How to Caculate Return on Investment

Though you can simply calculate your gain or loss by figuring the difference between what you paid and what you sold for, that alone won't give you an accurate picture of how well your investment has performed. Instead, you need to account for the amount you invested and how long you held the investment.

Step 1

Subtract the purchase price from the current price of your investment. If you've already sold the investment, use the selling price. For example, if you bought 50 shares of Maroon Corp for $800 and sold them for $650, your loss is $150.

Step 2

Divide your gain or loss by the amount you invested. This is your overall return on your investment. For this example, divide your $150 loss by $800 to get 0.1875, meaning your overall loss is 18.75 percent.

Step 3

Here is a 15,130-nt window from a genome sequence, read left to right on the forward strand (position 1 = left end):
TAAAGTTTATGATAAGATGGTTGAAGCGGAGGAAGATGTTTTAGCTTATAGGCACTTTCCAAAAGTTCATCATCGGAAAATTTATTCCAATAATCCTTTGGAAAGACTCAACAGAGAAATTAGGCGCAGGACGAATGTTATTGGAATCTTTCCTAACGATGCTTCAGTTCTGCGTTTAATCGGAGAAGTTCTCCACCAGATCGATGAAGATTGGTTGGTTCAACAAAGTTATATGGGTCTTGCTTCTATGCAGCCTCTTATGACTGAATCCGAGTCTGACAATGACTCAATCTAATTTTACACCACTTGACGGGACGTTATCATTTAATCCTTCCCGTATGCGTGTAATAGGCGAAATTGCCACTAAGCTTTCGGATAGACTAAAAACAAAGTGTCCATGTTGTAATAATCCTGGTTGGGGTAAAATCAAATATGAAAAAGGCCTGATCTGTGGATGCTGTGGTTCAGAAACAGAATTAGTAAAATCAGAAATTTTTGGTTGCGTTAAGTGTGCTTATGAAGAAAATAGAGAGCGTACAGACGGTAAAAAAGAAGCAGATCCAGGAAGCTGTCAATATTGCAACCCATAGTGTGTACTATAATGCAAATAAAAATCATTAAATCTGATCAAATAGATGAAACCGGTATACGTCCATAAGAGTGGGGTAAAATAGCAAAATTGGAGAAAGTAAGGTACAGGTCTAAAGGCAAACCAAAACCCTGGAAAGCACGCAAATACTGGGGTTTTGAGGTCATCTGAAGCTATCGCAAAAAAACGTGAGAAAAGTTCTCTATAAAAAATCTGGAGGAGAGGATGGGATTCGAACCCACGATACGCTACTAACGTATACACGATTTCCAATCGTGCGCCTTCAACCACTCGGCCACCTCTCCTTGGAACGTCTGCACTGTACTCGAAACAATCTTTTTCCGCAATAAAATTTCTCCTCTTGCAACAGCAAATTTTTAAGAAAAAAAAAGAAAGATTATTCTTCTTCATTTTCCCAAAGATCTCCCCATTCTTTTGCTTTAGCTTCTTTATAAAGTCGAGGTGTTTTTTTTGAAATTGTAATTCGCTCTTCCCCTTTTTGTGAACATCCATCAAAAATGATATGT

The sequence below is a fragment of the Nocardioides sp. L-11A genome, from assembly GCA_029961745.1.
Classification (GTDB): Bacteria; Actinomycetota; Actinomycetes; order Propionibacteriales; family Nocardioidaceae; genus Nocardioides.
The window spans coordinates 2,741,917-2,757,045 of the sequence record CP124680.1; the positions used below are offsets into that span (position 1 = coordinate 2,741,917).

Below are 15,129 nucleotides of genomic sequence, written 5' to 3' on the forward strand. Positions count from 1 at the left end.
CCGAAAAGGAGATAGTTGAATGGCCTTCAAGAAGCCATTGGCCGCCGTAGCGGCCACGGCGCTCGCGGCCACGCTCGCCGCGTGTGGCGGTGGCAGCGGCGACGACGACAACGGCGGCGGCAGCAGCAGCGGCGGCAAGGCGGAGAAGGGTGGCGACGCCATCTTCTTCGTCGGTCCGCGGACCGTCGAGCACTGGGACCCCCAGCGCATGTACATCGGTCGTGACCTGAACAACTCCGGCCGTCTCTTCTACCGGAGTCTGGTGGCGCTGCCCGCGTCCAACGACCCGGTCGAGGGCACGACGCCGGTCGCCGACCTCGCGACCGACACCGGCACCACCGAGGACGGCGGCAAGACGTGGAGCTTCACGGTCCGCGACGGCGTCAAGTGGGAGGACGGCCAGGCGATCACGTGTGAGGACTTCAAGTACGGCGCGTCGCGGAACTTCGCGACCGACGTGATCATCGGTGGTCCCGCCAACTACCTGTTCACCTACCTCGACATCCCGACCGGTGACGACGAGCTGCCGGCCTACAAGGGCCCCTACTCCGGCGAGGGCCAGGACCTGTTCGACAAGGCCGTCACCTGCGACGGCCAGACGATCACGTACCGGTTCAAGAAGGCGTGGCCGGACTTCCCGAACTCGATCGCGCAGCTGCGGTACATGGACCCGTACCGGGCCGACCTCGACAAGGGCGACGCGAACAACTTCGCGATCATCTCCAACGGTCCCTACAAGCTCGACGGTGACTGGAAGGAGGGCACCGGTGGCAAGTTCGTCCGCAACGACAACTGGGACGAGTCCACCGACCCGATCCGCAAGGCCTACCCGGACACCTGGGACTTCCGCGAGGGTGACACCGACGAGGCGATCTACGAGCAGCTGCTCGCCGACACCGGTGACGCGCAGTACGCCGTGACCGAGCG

Add 1 to the overall return. In this example, add 1 plus 0.1875 to get 1.1875.

Step 4

Divide 1 by the number of years you invested. For example, if you held the stock for 10 years, divide 1 by 10 to get 0.1.

Step 5

Raise the overall return plus 1 to the power of 1 divided by the number of years you invested. In this example, raise 1.1875 to the 0.1 power to get 1.0173.

Step 6

Subtract 1 from the result to find the average annual return. In this example, subtract 1 from 1.0173 to get 0.0173, meaning your average annual return on the investment is a 1.73 percent loss.

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About the Author

Mark Kennan is a writer based in the Kansas City area, specializing in personal finance and business topics. He has been writing since 2009 and has been published by "Quicken," "TurboTax," and "The Motley Fool."

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